This morning when I tried to download the demo for GoldenEye 007: Reloaded via the Xbox website, I was greeted with an updated terms of service page and for once in my life I decided to skim the thing (after all, I’m not in a hurry to play a GoldenEye remake).

I found an interesting section (Section 18.1.6 to be precise) labeled with the heading “CLASS ACTION WAIVER.” My first thought was, “Has that always been there?” and after some digging I found that no, this is new.

For those that don’t know, adding a class action clause is not unprecedented. This year both Sony and Electronic Arts have added such clauses to their Terms of Use agreements, and now Microsoft has followed suit. To put it bluntly, with acceptance of the new agreement, you lose the right to create or join a class action lawsuit, no matter how much the company in question screws up.

For those that want to know the exact wording, but don’t want to read the whole document, here are the important bits:

18.1.4. BINDING ARBITRATION. IF YOU LIVE IN THE UNITED STATES, YOU AND MICROSOFT AGREE THAT IF YOU AND MICROSOFT DO NOT RESOLVE ANY DISPUTE BY INFORMAL NEGOTIATION UNDER SECTION 18.1.2 ABOVE, ANY EFFORT TO RESOLVE THE DISPUTE WILL BE CONDUCTED EXCLUSIVELY BY BINDING ARBITRATION IN ACCORDANCE WITH THE ARBITRATION PROCEDURES IN SECTION 18.1.7 BELOW. YOU UNDERSTAND AND ACKNOWLEDGE THAT BY AGREEING TO BINDING ARBITRATION, YOU ARE GIVING UP THE RIGHT TO LITIGATE (OR PARTICIPATE IN AS A PARTY OR CLASS MEMBER) ALL DISPUTES IN COURT BEFORE A JUDGE OR JURY. INSTEAD, YOU UNDERSTAND AND AGREE THAT ALL DISPUTES WILL BE RESOLVED BEFORE A NEUTRAL ARBITRATOR, WHOSE AWARD (DECISION) WILL BE BINDING AND FINAL, EXCEPT FOR A LIMITED RIGHT OF APPEAL UNDER THE FEDERAL ARBITRATION ACT. ANY COURT WITH JURISDICTION OVER THE PARTIES MAY ENFORCE THE ARBITRATOR’S AWARD.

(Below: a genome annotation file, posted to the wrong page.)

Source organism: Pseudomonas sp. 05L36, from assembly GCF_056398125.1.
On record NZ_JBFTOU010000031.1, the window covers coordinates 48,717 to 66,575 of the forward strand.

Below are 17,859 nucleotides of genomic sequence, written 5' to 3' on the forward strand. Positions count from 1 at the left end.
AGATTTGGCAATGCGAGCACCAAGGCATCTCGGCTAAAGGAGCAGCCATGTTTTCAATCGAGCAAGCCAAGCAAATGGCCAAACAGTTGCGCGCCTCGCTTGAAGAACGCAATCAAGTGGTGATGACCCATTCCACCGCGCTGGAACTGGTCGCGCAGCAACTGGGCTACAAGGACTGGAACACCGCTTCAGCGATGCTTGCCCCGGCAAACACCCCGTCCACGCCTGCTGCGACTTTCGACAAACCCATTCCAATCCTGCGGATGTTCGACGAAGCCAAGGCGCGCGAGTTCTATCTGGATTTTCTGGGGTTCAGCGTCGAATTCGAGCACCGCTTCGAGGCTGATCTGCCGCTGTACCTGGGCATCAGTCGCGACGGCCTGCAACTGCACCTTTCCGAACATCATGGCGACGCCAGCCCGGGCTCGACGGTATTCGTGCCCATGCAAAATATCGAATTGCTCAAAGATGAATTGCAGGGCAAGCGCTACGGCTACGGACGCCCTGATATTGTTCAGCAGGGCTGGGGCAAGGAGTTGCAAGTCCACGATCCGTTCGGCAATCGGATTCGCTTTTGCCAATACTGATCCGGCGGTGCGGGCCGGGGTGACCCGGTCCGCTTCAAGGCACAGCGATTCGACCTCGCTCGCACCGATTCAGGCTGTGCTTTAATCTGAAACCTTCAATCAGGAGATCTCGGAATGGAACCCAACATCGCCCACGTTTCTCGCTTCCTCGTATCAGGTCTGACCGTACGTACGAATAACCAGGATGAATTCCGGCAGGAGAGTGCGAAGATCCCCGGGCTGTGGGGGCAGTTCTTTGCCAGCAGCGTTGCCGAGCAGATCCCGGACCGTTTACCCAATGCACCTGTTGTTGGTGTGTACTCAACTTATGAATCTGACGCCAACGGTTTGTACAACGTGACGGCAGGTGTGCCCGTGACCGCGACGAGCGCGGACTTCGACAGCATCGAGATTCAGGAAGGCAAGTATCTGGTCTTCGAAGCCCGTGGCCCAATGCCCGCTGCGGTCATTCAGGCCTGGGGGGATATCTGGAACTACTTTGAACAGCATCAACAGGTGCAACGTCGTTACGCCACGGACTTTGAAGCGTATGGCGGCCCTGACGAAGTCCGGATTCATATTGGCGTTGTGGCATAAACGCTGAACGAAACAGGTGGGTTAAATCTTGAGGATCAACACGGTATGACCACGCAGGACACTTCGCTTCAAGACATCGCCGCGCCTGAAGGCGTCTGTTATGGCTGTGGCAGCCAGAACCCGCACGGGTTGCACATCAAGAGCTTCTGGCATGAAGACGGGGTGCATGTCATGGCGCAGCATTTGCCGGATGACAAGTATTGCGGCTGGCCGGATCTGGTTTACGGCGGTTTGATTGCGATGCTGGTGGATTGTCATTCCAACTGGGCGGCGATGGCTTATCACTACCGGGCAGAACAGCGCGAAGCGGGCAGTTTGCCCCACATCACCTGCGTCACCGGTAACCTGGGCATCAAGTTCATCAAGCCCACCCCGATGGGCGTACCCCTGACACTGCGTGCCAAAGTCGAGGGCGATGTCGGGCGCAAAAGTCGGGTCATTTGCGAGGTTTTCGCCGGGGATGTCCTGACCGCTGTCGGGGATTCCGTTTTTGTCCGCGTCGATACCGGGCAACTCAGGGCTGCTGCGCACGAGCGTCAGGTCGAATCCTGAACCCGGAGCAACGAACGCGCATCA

THE ONLY DISPUTES NOT COVERED BY THE AGREEMENT IN SECTION 18.1 TO NEGOTIATE INFORMALLY AND ARBITRATE ARE DISPUTES ENFORCING, PROTECTING, OR CONCERNING THE VALIDITY OF ANY OF YOUR OR MICROSOFT’S (OR ANY OF YOUR OR MICROSOFT’S LICENSORS’) INTELLECTUAL PROPERTY RIGHTS.

This is soon followed with: